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04 April 2012

Musicians wrestle everywhere –

Musicians wrestle everywhere – 

All day – among the crowded air

I hear the silver strife – 

And – waking – long before the morn –
Such transport breaks upon the town

I think it that "New Life"!

It is not Bird – it has no nest – 

Nor "Band" – in brass and scarlet – drest – 

Nor Tamborin – nor Man – 

It is not Hymn from pulpit read – 

The "Morning Stars" the Treble led

On Time's first Afternoon!

Some – say – it is "the Spheres" – at play!

Some say that bright Majority

Of vanished Dames – and Men!

Some – think it service in the place

Where we – with late – celestial face – 

Please God – shall ascertain!
                                                                               F229 (1861)  157

Music surrounds us, and were we sensitively attuned, we might listen beyond the noises of a waking town, singing birds, brass bands, or church hymns. The poet hears something transporting or transcendentally beautiful beyond the terrestrial sounds that crowd the air all day long. Even before she wakes, before dawn, she hears such rapturous noise that she’s convinced it must be the dawning of “’New Life!’”
            But if all these wrestling musical sounds aren’t birds and bands, etc., what is it? At the end of the first stanza Dickinson postulates that it is “New Life!” as if the world were being born anew each day. At the end of the second she suggests the music might be the song of “’Morning Stars’” on the first Afternoon of creation. This is a reference to the Biblical book of Job where God asks, “Where was thou when I laid the foundations of the earth…..when the morning stars sang together, and all the Sons of God shouted for joy?” (38: 4-7). A hymn written in 1849 by J. Montgomery refers to those verses. Dickinson may well have been thinking of such a hymn, led by “the Treble,” or the sopranos and other high voices. The Treble also suggests the Holy Trinity – the Three. The hymn begins:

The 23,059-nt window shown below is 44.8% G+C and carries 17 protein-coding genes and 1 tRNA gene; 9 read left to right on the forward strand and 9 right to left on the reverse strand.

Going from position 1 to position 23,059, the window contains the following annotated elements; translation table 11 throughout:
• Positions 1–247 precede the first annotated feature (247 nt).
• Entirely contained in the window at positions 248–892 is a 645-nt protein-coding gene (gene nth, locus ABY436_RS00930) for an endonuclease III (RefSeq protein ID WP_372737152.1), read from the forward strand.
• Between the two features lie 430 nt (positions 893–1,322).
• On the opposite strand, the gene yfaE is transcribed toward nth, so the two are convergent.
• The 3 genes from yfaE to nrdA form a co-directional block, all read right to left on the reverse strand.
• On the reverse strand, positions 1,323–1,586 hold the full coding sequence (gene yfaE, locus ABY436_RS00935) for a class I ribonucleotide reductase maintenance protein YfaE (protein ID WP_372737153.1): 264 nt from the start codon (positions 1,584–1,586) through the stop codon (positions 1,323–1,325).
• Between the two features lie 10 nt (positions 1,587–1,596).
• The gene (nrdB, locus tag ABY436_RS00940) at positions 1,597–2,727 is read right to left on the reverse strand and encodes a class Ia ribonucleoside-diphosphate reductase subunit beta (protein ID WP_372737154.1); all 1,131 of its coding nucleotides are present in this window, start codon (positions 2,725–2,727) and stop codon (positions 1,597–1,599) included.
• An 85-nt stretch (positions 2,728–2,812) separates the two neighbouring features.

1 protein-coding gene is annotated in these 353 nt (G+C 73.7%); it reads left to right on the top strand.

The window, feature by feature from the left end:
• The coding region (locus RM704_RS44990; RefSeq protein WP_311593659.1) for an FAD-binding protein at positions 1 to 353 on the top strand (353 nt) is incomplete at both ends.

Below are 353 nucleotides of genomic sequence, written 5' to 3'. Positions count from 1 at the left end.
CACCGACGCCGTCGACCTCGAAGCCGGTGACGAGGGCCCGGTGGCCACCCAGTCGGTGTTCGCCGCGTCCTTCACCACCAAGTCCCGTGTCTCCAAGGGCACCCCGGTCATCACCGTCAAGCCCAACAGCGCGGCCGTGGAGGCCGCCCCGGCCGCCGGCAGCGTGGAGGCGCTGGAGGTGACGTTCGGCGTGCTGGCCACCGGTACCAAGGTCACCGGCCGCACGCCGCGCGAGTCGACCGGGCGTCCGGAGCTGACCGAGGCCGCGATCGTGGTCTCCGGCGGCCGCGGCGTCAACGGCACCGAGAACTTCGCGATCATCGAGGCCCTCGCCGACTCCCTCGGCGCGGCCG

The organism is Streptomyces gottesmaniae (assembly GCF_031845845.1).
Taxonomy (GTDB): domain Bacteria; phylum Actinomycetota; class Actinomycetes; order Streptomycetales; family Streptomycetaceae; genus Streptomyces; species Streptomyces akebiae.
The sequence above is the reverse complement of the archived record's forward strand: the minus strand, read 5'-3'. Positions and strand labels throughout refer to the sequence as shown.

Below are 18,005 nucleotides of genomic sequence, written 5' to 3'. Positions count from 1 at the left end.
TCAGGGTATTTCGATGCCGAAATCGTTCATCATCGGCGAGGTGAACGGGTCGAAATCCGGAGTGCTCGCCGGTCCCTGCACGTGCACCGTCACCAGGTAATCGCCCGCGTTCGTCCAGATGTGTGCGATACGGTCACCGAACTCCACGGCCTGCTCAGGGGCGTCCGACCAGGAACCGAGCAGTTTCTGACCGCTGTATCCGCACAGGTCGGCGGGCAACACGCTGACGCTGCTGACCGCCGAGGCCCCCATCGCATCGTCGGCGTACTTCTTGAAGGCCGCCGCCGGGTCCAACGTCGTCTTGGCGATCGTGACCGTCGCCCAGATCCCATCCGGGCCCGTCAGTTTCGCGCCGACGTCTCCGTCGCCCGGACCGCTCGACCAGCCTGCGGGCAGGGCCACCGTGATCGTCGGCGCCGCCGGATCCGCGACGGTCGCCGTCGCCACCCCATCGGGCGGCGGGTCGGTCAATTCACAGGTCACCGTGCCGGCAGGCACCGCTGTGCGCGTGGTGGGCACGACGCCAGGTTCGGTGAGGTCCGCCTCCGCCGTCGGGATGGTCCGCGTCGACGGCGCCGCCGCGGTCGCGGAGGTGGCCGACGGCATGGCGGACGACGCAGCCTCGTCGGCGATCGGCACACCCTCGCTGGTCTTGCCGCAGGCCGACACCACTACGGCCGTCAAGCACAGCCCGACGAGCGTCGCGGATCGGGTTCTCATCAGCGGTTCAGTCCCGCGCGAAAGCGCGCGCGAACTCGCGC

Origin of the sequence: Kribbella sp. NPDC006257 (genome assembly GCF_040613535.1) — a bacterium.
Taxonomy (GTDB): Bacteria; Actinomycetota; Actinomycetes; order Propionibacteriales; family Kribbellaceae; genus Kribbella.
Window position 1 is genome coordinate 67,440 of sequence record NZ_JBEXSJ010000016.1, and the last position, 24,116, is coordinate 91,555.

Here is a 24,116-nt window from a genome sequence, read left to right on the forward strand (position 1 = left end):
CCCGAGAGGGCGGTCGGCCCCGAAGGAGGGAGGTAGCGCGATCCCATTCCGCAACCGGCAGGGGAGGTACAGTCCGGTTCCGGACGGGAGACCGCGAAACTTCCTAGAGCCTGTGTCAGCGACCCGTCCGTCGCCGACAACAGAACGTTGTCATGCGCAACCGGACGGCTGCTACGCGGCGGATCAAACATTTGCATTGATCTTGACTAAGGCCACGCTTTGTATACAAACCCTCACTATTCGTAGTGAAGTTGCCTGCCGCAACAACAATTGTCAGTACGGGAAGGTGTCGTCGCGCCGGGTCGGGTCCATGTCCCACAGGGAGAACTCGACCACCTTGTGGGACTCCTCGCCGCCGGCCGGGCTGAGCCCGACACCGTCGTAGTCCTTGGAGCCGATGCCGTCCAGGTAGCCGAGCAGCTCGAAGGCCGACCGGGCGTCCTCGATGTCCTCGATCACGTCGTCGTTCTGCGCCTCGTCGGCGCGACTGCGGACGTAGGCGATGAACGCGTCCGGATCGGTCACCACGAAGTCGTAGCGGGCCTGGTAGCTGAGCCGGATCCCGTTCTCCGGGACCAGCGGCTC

The morning stars in concert sang,

When God created heaven and earth;

And earth and heaven with music rang,

When angels hail'd Messiah's birth.

from cover of Daniel Boorstein's book The Discoverers
Celestial planes and spheres are outside the
plane of earth, moon, sun and visible stars.
Each contributes its notes to a cosmic symphony
In the third stanza Dickinson refers to the Music, or Harmony, of the Spheres – an idea first introduced by Pythagorus (570 – 495 BCE).  This ancient Greek mathematician and philosopher felt that since heavenly bodies moved according to mathematical equations, and since music can be analyzed mathematically, that each celestial body had its own hum or set of notes. Consequently, although this music is inaudible to human ears, it would produce a heavenly symphony.
            The poet ends by suggesting that the musical “transport” she wakes up to is the singing of the Saints – the departed “Dames – and Men!” who now sing in heaven. This would be the “service” (as in church service) that she hopes will someday go in order to ascertain the heavenly source for ourselves.
          So take your pick: world re-born, heavenly hymn of praise, music of the spheres, or singing of the saints. I think it most likely that Dickinson felt all four are present should we only listen past the mundane noises to hear them.

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